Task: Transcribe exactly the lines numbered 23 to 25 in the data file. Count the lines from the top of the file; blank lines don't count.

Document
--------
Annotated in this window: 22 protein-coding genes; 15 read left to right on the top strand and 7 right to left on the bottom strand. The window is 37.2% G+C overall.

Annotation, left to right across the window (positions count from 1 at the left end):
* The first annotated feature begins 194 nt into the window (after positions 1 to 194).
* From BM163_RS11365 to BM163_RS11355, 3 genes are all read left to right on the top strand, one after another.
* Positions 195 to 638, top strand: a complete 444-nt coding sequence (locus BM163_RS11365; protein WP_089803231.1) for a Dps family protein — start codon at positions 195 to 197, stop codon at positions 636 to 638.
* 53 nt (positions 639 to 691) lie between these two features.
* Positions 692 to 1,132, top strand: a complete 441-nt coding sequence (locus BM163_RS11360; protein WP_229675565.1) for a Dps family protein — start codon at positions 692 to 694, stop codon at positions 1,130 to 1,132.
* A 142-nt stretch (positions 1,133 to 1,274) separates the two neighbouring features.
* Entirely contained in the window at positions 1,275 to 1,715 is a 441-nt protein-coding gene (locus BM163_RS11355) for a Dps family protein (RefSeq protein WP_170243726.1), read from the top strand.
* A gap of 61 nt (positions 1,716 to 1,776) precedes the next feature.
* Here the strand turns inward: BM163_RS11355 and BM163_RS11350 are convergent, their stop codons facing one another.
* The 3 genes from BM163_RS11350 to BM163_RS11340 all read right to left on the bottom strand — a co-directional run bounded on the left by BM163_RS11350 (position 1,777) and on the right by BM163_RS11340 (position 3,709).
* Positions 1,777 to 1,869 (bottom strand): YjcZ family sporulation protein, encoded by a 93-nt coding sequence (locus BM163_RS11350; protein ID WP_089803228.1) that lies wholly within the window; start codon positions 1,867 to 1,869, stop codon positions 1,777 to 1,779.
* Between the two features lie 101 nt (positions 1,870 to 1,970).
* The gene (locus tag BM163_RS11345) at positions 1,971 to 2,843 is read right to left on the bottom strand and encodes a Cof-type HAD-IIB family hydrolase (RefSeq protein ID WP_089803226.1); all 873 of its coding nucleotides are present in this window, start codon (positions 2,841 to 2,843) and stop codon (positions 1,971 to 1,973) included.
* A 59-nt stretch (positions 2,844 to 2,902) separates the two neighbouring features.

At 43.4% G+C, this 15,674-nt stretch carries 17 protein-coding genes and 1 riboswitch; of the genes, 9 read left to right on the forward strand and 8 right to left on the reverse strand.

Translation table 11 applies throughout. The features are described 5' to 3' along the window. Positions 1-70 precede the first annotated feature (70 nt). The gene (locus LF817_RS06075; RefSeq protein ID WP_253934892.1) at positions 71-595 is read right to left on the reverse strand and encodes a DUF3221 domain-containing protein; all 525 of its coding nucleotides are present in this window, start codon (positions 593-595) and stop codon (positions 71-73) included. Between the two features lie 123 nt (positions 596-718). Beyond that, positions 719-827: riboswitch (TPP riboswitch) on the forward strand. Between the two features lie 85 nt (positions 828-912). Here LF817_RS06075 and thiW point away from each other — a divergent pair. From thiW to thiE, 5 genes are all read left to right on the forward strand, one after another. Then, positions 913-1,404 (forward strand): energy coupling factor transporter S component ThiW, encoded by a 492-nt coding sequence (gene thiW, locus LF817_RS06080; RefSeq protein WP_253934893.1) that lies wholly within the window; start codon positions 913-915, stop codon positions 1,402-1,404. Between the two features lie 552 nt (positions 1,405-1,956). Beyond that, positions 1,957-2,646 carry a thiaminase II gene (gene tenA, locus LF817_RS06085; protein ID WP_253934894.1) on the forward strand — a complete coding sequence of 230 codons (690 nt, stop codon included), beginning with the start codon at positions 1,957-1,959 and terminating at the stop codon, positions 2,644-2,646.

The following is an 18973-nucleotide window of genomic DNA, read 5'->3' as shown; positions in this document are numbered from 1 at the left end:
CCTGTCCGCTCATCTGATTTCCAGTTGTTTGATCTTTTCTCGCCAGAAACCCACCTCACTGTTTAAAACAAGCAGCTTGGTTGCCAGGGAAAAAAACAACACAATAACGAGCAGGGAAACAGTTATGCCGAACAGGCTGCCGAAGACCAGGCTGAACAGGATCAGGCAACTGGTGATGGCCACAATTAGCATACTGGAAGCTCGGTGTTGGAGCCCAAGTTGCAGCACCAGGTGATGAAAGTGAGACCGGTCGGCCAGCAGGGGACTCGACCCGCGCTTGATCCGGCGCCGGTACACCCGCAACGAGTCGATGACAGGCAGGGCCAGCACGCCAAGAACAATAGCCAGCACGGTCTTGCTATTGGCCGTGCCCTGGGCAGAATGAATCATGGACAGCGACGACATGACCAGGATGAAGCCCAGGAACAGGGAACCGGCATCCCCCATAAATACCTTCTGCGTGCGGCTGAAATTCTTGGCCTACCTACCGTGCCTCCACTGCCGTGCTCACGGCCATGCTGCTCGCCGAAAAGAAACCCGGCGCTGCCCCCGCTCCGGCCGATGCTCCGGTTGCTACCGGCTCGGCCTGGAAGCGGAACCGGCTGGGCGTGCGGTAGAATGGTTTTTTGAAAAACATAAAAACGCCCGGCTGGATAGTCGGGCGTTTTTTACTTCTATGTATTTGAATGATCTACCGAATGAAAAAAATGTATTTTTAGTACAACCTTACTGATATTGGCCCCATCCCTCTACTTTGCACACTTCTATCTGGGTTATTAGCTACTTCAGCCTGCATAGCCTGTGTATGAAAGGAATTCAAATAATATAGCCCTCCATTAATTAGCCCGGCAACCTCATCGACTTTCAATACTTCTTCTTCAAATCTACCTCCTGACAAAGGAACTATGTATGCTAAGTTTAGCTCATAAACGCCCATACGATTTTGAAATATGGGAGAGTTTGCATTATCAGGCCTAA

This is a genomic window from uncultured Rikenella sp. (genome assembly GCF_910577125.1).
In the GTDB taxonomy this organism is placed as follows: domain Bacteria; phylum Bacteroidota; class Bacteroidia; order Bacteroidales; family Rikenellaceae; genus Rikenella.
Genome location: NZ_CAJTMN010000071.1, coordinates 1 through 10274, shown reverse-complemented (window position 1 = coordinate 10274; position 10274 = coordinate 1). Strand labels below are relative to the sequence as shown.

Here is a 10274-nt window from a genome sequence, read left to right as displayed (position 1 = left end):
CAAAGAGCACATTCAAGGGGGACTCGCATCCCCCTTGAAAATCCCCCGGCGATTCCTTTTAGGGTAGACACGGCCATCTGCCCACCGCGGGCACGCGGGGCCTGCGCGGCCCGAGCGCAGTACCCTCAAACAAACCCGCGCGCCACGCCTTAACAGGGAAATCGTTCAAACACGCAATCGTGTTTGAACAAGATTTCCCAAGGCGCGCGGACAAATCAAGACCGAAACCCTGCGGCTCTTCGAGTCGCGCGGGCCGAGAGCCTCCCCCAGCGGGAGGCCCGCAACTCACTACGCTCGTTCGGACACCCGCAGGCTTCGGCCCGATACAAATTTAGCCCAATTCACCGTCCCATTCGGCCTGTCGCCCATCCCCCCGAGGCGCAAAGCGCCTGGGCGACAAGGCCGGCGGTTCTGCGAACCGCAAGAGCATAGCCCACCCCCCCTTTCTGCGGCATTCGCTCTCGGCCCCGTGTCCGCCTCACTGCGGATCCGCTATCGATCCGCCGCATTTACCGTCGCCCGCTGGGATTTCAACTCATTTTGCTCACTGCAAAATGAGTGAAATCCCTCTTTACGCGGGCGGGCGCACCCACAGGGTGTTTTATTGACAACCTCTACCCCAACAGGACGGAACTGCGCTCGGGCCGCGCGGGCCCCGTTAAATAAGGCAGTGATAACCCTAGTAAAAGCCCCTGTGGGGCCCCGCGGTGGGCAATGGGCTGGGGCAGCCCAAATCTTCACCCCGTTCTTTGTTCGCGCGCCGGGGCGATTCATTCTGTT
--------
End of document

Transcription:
Genome location: NZ_CAJTMN010000071.1, coordinates 1 through 10274, shown reverse-complemented (window position 1 = coordinate 10274; position 10274 = coordinate 1). Strand labels below are relative to the sequence as shown.

Here is a 10274-nt window from a genome sequence, read left to right as displayed (position 1 = left end):
CAAAGAGCACATTCAAGGGGGACTCGCATCCCCCTTGAAAATCCCCCGGCGATTCCTTTTAGGGTAGACACGGCCATCTGCCCACCGCGGGCACGCGGGGCCTGCGCGGCCCGAGCGCAGTACCCTCAAACAAACCCGCGCGCCACGCCTTAACAGGGAAATCGTTCAAACACGCAATCGTGTTTGAACAAGATTTCCCAAGGCGCGCGGACAAATCAAGACCGAAACCCTGCGGCTCTTCGAGTCGCGCGGGCCGAGAGCCTCCCCCAGCGGGAGGCCCGCAACTCACTACGCTCGTTCGGACACCCGCAGGCTTCGGCCCGATACAAATTTAGCCCAATTCACCGTCCCATTCGGCCTGTCGCCCATCCCCCCGAGGCGCAAAGCGCCTGGGCGACAAGGCCGGCGGTTCTGCGAACCGCAAGAGCATAGCCCACCCCCCCTTTCTGCGGCATTCGCTCTCGGCCCCGTGTCCGCCTCACTGCGGATCCGCTATCGATCCGCCGCATTTACCGTCGCCCGCTGGGATTTCAACTCATTTTGCTCACTGCAAAATGAGTGAAATCCCTCTTTACGCGGGCGGGCGCACCCACAGGGTGTTTTATTGACAACCTCTACCCCAACAGGACGGAACTGCGCTCGGGCCGCGCGGGCCCCGTTAAATAAGGCAGTGATAACCCTAGTAAAAGCCCCTGTGGGGCCCCGCGGTGGGCAATGGGCTGGGGCAGCCCAAATCTTCACCCCGTTCTTTGTTCGCGCGCCGGGGCGATTCATTCTGTT